Recipe for Success: Meal Planning Insights

For events, food and beverage offerings can make a difference on how the occasion is
remembered, so it’s important to get it right. By adding a cup of strategy, tablespoon of creativity and a pinch of personalization, then mixing together with the insights below, the dining experience during your event is sure to be a hit!

1. Remember your audience – All menus should be balanced to accommodate the diverse audience, but if you know that a specific demographic is more heavily represented, the menu should reflect that.

2. Know your numbers – Get to know the history of the past events and understand attendee habits to assist in making the best financial decisions. Events tend to lose a certain percentage of guests for meal functions because of private meetings, other commitments, or those that may have already eaten before attending.

3. Be creative and engage with the venue – if the standard published menus don’t offer what you need for your theme or audience, don’t be afraid to ask for other options. Be up front about your budget, so the chef can best accommodate, and you can come to a decision faster.

4. Incorporate Seasonal and Fresh items – most venues do their best to source seasonal ingredients, but it’s also important to consider the region or location of the event for popular food items in the area. By incorporating regionally grown produce or proteins to reflect the locale, it will also ensure the freshest ingredients and maybe even help keep your budget in check.

5. Allow for a comfortable room setup and flow – choose the appropriate room layout that supports your event objectives and the scheduled meals. Always allow for people to spread out, especially if there is a presentation occurring while the meal is being served so that the notepads and pens don’t interfere with plates and glassware.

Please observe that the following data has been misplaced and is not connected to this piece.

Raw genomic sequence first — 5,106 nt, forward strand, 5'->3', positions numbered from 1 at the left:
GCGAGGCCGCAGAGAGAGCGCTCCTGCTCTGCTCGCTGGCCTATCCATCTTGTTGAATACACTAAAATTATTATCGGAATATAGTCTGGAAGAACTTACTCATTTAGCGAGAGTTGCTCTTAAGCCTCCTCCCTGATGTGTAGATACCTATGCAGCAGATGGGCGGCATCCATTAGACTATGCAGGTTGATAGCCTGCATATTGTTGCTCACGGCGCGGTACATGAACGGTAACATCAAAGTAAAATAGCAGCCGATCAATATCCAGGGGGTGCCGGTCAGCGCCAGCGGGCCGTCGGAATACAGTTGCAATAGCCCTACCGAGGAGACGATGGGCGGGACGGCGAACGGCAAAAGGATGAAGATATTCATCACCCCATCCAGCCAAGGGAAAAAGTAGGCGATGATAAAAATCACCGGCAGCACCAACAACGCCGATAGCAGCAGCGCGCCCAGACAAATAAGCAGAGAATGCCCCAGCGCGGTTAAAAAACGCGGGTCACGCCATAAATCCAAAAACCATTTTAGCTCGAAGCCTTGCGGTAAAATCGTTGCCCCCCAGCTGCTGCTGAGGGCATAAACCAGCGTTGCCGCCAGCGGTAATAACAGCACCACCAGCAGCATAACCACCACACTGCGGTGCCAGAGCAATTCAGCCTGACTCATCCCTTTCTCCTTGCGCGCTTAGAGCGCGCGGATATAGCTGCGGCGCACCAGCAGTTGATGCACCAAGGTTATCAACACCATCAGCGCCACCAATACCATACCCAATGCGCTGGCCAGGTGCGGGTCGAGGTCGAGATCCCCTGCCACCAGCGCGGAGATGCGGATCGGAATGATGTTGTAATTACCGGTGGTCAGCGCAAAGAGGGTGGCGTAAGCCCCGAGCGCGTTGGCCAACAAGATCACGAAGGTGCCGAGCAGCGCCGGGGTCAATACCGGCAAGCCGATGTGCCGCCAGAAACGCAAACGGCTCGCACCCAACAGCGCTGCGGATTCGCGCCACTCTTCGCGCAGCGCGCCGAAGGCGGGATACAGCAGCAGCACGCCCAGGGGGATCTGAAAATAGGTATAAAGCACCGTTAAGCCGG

6. Combine camaraderie with culinary education – Depending upon the format of the event, allowing attendees to create their own signature dish or cook the entire menu together. It is a fun way to get attendees on their feet, add interaction and support relationship building while creating an unforgettable meal.

7. Consider the final presentation of food – It’s said by the best chefs that we eat with our eyes and nose before actually tasting. Whether it’s served plated or buffet, the meal should be visually colorful, fragrant and appetizing.

Susie Tucker is the Director of Culinary Sales and Experience at Cooks of Crocus Hill, a culinary retailer and educator in the Twin Cities.  More about cooking classes and private culinary experiences can be found at www.CooksofCrocusHill.com